Note: This is an archived Handbook entry from 2012.
|Dates & Locations:|| |
This subject has the following teaching availabilities in 2012:Semester 1, Parkville - Taught on campus.
Timetable can be viewed here. For information about these dates, click here.
|Time Commitment:||Contact Hours: 36 lectures (three per week); 12 computer based tutorials (one per week) |
Total Time Commitment: 120 hours
Study Period Commencement:
|Recommended Background Knowledge:||The prerequisite subjects should have provided an appropriate background for this subject.|
|Non Allowed Subjects:|| Non allowed subject: |
|Core Participation Requirements:||For the purposes of considering request for Reasonable Adjustments under the Disability Standards for Education (Cwth 2005), and Students Experiencing Academic Disadvantage Policy, academic requirements for this subject are articulated in the Subject Description, Subject Objectives, Generic Skills and Assessment Requirements of this entry. |
The University is dedicated to provide support to those with special requirements. Further details on the disability support scheme can be found at the Disability Liaison Unit website:
CoordinatorDr Karena Waller, Ms Cheryl Power
Ms Cheryl Power:
Dr Karena Waller
Ms Chantelle Linnett
This subject introduces students to the excitingly diverse world of microbes and discusses the roles they play not only in causing infectious disease but also in both creating and maintaining life as we know it. Various types of microbes and their basic life processes are described, with the focus mainly on bacteria and viruses. Bacterial genetics and metabolism are explored, with the emphasis on how these areas determine observed behaviours and activities. The components of the immune system are outlined and their interactions and functions described.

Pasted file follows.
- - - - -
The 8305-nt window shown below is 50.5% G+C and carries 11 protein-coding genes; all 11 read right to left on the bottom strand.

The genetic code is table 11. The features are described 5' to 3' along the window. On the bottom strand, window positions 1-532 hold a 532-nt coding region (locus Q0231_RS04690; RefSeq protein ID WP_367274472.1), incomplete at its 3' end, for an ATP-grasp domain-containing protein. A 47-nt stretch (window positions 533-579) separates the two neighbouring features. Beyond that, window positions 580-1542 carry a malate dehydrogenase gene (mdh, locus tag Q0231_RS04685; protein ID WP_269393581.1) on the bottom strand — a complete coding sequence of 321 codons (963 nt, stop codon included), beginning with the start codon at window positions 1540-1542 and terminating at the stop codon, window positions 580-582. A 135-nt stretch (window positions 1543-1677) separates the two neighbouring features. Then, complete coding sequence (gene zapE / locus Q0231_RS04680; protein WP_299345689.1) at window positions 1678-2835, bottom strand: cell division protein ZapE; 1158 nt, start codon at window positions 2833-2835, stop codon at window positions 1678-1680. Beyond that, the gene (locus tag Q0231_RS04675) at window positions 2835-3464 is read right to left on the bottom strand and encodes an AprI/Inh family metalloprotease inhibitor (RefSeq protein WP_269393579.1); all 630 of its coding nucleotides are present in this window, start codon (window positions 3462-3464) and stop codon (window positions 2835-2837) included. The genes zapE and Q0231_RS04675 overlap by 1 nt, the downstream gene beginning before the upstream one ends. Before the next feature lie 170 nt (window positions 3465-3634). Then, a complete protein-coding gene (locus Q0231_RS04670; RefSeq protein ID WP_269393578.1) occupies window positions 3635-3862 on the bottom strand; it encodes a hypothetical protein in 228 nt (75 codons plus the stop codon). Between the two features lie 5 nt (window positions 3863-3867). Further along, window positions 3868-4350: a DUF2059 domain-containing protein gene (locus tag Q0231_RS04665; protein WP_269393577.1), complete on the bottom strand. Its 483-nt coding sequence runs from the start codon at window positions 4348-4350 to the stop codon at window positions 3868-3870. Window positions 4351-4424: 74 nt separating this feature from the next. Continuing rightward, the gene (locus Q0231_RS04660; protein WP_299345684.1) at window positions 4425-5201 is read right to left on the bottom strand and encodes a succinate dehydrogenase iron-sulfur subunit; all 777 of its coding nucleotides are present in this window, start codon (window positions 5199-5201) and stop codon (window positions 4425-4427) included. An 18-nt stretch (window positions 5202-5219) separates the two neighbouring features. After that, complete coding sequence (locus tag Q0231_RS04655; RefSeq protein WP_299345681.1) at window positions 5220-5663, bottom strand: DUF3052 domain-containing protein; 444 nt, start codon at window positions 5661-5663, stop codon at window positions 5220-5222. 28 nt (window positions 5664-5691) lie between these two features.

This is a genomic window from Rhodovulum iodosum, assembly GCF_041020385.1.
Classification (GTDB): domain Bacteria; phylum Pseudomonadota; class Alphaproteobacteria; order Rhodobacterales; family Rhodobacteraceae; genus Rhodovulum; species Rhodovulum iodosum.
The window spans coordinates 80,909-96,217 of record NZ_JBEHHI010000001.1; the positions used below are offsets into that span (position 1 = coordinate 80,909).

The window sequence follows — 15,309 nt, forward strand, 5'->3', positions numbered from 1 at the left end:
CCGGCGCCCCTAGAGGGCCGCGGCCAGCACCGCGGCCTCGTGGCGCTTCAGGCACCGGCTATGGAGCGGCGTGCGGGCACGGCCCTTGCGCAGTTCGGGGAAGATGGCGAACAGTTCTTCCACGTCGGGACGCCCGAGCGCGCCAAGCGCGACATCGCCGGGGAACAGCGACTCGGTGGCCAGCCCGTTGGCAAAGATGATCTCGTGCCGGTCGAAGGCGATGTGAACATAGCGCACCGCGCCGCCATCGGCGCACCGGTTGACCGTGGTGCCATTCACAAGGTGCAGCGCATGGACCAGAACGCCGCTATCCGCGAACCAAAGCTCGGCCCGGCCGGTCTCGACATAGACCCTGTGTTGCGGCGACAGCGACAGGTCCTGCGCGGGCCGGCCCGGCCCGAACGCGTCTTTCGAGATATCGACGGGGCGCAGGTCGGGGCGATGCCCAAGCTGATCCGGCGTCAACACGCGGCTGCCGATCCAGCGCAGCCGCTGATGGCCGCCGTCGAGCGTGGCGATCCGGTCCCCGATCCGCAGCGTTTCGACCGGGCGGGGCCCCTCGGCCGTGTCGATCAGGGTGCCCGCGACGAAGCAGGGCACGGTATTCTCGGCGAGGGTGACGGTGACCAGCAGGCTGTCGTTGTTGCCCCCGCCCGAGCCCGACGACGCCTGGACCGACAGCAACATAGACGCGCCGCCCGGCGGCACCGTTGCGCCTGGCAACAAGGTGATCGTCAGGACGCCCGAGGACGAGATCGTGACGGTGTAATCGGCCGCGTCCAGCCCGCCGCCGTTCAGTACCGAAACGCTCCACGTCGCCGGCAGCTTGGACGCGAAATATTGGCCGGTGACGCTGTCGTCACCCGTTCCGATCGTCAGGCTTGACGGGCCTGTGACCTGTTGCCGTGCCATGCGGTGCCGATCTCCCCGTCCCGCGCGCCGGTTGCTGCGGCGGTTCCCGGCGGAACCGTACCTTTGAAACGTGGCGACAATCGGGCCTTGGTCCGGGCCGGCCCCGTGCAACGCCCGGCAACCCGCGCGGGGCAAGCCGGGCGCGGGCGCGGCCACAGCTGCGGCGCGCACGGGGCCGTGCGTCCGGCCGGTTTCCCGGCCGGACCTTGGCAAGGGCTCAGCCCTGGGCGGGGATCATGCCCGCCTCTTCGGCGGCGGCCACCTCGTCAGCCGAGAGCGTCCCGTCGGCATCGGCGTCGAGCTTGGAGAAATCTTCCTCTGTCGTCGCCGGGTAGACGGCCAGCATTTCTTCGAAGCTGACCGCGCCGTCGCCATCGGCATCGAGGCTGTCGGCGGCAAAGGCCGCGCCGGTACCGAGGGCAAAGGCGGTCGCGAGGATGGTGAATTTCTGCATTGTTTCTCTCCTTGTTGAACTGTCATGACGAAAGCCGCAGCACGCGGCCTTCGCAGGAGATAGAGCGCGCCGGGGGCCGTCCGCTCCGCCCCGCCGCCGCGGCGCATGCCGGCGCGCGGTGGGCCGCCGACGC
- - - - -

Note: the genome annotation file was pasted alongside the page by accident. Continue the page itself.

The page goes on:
A central part of this subject is outlining some of the strategies used by microbes to cause disease, and the counter strategies employed by the immune system to prevent disease. Other ways of controlling microbes, including sterilization and disinfection, antibiotics, vaccines and public health measures, are also discussed. The key roles played by microbes and the immune system in medical and biotechnological research is described. This subject provides students intending to specialize in the biological sciences with an understanding of the basic concepts in the disciplines of both Microbiology and Immunology.
Upon completion of this subject, students should:
Prescott, Harley and Klein’s Microbiology, Willey J, Sherwood L, Woolverton C. 8th edn, 2010
|Breadth Options:|| |
This subject potentially can be taken as a breadth subject component for the following courses:
You should visit learn more about breadth subjects and read the breadth requirements for your degree, and should discuss your choice with your student adviser, before deciding on your subjects.
|Fees Information:||Subject EFTSL, Level, Discipline & Census Date|
|Generic Skills:||Upon completion of this subject, students should have developed the following generic skills: |
This subject is available for science credit to students enrolled in the BSc (both pre-2008 and new degrees), BASc or a combined BSc course.
This subject is not available to students enrolled in the Bachelor of Biomedicine.
Bachelor of Biomedicine |
Science credit subjects* for pre-2008 BSc, BASc and combined degree science courses |
Science-credited subjects - new generation B-SCI and B-ENG. Core selective subjects for B-BMED.
|Related Breadth Track(s):||
Microbiology and immunology |
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